Alice In Wonderland
Alice in Wonderland is the second set that Dakota has designed for his school as part of their work-study program. His first design was for the play Rehearsal for Murder and he also assisted with the construction of the sets for Wait Until Dark, Cheaper by the Dozen, and You’re a Good Man, Charlie Brown.
Northland International University is a small school located in Dunbar, Wisconsin. The student population has ranged from 150-300 students which obviously puts some pretty tight limitations on what they are able to do, thus forcing Dakota to get creative. Given a 5 week window and only $250 for a budget, his concept had to be on the creative, yet cost conservative side.
The overall concept Dakota was trying to achieve was the feeling of being in a pop-up book. This was achieved through the use of high density foam board, lumber left over from another production and a little paint.
Originally they thought they may make the tree’s out of lumber, however after calculations they found that approach to be too costly with their limited budget, so instead they turned to foam. This was a better method for them for more than one reason. Of course it was cheaper than plywood, however it was also much lighter as well which would prove to be very useful when the trees needed to be moved to various parts of the stage for the different scenes.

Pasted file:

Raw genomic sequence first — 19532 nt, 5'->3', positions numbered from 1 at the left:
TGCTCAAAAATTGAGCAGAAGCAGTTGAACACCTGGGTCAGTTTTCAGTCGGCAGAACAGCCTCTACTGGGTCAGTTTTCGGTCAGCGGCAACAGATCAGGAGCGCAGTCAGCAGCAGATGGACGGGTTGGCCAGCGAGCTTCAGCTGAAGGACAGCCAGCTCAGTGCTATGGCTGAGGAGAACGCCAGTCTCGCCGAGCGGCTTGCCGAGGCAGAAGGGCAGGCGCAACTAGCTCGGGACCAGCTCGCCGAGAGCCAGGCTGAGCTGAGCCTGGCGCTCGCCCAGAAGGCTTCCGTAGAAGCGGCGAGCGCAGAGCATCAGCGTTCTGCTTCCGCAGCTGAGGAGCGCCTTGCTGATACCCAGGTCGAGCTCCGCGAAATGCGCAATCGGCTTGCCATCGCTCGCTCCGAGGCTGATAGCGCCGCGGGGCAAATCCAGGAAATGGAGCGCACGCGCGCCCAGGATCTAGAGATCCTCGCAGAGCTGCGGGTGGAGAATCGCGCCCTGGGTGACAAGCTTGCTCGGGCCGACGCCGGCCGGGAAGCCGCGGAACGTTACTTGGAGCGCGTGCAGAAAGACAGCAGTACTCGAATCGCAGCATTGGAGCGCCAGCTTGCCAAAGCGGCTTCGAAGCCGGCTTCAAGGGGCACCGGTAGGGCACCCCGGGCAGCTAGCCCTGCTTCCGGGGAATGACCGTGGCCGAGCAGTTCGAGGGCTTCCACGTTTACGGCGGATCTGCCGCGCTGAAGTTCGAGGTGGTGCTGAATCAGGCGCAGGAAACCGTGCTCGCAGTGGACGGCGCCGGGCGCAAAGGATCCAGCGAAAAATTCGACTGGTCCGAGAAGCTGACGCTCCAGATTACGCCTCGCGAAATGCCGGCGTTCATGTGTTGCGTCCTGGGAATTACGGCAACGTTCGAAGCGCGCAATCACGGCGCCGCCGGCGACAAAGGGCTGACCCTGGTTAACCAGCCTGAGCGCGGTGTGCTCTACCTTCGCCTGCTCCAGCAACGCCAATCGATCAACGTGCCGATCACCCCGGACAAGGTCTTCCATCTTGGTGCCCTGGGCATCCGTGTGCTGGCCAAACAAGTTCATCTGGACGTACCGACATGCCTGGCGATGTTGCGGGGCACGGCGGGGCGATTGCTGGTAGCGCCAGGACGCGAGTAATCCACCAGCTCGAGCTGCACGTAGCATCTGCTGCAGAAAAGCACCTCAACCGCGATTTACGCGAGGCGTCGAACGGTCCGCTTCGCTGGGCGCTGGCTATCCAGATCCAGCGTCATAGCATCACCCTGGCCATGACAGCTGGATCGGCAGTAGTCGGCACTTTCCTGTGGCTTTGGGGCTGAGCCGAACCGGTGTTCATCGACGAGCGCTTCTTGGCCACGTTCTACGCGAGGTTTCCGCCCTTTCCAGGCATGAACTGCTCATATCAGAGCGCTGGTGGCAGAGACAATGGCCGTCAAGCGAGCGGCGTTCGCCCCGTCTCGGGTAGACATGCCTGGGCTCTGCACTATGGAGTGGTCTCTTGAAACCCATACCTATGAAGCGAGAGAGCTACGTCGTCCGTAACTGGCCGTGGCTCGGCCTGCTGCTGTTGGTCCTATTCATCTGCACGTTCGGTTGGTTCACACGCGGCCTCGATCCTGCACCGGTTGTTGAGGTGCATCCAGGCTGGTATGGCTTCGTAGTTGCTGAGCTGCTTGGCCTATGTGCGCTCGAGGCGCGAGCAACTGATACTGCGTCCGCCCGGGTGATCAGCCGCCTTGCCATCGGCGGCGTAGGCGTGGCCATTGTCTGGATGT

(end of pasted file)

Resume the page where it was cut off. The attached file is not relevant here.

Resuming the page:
The trees were drawn free-hand onto the foam and then cut out, later signs that were also made of foam were attached with hot glue. After constructed and stable, the trees then received their text. The text from Alice in Wonderland was applied using a handwritten font that was projected upon the trees, where it was traced and painted, giving them a very creative and unique look.
Having little to no wing space to store set pieces, it was determined that the door would have to be worked into the design in such a way that it would be on stage for the duration of the show. Originally they thought about using a standard hinged door however being in Wonderland, they decided a standard door was too boring and opted for something much more fun and built it as a spinning door!
The door was built from 6 pieces of foam that were glued together with a large amount of Elmer’s glue creating an 8’x8′ square. This was then cut down to a 7’x6′ door. This was attached to the door frame and secured onto an 8’x3′ platform and secured with 5′ posts in the back. Running through the center of the top and bottom of the frame as well as the door was a dowel rod that helped to provide the spinning action for the door. It was then given a coat of black paint and the final aesthetics were added.
12 4’X8′ high density foam sheets
2 Gallons of Midnight Stroll (Black) paint
1 Gallon of Ivory (White) paint
1 Quart of Cherry (Red) paint
Various lumber left from previous productions
Overall, Dakota found this to be a very rewarding and fun process. Have feedback? Be sure to leave it in the comments below! He would love to hear from you!
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